"Innovazioni nel processo di vinificazione dei vini rossi tramite la tecnologia a ultrasuoni”, il lavoro di ricerca presentato da Andrea Natolino dell’Università di Udine, coautori Emio Celotti della stessa Università e Tomás Roman e Giorgio Nicolini di Fem , ha vinto il Premio Simei-UIV, dedicato alla miglior ricerca sulle tecnologie esposte a SIMEI, promosso da Unione Italiana Vini, in occasione dell’Enoforum Web Conference.
Questa competizione globale, organizzata da Vinidea, ha offerto alla comunità scientifica l’opportunità di mostrare e vedere premiate le proprie ricerche innovative in campo vitivinicolo.
La produzione vitivinicola mondiale ha aderito attraverso il supporto, anche economico, delle associazioni di produttori e tecnici di Italia, tra cui appunto SIMEI - la manifestazione di Unione Italiana Vini leader mondiale delle tecnologie per enologia e l’imbottigliamento- Francia, Spagna, Cile, Brasile, Australia, Sud Africa, Stati Uniti, Portogallo.
INNOVATIONS ON RED WINEMAKING PROCESS BY ULTRASOUND TECHNOLOGY
Andrea Natolino1, Tomás Roman2, Giorgio Nicolini2, Emilio Celotti11 Department of Agricultural, Food, Environmental and Animal Sciences, University of Udine (Italy)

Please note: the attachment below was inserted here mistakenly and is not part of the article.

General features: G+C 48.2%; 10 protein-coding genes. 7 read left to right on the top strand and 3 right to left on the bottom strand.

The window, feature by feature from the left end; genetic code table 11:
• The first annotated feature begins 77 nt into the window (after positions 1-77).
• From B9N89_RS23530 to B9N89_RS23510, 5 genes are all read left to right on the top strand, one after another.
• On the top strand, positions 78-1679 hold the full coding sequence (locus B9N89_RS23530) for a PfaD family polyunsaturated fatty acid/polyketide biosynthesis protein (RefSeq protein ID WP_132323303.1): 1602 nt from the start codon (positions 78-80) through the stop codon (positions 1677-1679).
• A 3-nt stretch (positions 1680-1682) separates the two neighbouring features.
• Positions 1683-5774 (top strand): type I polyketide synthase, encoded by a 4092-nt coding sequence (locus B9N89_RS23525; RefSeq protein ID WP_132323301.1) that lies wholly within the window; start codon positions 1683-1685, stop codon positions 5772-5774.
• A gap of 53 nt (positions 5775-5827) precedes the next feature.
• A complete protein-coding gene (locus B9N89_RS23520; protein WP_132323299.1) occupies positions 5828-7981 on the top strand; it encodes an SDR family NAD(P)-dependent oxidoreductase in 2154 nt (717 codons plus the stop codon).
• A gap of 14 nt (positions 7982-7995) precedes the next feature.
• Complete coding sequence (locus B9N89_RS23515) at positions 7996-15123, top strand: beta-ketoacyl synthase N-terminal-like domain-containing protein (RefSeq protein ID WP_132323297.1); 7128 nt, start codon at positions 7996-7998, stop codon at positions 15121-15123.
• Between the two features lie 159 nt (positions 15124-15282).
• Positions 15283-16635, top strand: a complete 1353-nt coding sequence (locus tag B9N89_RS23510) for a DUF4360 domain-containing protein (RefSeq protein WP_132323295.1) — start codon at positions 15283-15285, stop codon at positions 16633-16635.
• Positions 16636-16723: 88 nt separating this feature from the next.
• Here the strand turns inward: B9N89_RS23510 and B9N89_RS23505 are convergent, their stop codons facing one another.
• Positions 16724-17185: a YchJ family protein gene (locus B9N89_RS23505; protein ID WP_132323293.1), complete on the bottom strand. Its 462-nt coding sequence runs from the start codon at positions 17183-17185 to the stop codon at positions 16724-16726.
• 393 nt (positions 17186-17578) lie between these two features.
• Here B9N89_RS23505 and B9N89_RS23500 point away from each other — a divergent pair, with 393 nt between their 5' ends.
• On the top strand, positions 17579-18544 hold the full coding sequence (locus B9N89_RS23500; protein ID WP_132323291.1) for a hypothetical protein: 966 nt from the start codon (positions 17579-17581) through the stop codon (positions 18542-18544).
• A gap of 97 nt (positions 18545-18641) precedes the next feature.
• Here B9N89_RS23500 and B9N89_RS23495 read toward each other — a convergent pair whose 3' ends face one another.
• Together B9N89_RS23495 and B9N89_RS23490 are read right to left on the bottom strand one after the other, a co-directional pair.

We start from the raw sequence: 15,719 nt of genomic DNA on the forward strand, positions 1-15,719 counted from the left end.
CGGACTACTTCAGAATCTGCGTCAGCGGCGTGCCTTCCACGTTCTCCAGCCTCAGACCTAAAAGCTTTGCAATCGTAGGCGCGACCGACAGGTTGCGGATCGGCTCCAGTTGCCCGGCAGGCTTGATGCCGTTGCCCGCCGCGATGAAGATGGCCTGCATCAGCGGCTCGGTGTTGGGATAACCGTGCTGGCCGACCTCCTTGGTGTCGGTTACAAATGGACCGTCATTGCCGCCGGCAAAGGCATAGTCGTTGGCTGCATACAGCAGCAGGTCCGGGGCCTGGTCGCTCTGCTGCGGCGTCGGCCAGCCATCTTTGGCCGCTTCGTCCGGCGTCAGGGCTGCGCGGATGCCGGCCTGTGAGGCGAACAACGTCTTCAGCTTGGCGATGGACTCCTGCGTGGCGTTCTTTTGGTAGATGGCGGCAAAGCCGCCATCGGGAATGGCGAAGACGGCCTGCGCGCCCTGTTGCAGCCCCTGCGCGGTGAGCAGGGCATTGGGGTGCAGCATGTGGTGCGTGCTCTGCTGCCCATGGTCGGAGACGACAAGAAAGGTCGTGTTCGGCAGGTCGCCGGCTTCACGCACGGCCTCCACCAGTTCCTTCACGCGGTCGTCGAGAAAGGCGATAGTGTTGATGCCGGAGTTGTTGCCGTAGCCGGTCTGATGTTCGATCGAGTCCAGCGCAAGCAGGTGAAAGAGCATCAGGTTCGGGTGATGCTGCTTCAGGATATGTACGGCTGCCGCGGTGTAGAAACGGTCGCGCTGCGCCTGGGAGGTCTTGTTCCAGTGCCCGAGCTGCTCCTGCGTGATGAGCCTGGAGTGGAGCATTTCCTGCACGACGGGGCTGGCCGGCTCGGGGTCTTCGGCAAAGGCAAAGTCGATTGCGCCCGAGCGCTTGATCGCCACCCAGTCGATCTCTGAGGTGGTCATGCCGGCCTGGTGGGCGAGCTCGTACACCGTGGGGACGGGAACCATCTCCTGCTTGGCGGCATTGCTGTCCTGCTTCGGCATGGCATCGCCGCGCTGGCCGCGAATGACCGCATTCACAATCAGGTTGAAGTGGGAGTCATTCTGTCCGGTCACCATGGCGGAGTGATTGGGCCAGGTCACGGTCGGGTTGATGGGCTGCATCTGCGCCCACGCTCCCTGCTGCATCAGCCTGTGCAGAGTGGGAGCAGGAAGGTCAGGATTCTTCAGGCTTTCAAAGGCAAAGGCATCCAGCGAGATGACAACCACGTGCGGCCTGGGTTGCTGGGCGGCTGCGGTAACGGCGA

2 Edmund Mach Fundation (Italy)
High power ultrasound has been recently recognized one of the most promising technologies in winemaking processes, especially after the recent OIV resolution, concerning the application of ultrasounds on crushed grapes to promote the extraction of skin compounds. The present work resumes the pluriannual researches carried out at laboratory and industrial scale, aimed to study the effect of ultrasounds during different steps of the red winemaking process, using respectively: a static laboratory sonifier (20 kHz) and a pilot plant at continuous mode (27 kHz).
A number of technological experiments were carried out on different grape cultivars from different wineries and producing areas, to study properly the potential effectiveness of ultrasounds on the maceration process. In all the industrial experiments, the crushed grapes were split into equal and homogeneous aliquots by an appropriate Y-valve to ensure the comparison of untreated and sonicated samples. Sonication induced a higher extraction rate of polyphenols compounds from grape skins and seeds, and allowed a 40-60% reduction of the maceration time, giving besides significant advantages from an energetic and economic point of view. Ultrasound showed nonetheless remarkable advantages on color stability and sensorial characteristics.
The effect of ultrasound amplitude and treatment time was also studied, at laboratory scale, on anthocyanins, tannins, and color stability indices. Anthocyanins and chromatic properties are preserved by ultrasounds and a potential chemical effect on the evolution of some analytical indices during wine aging has been highlighted.
Ultrasound could be considered as an emerging technology aimed to reduce the inputs of red winemaking process and to develop a novel practice.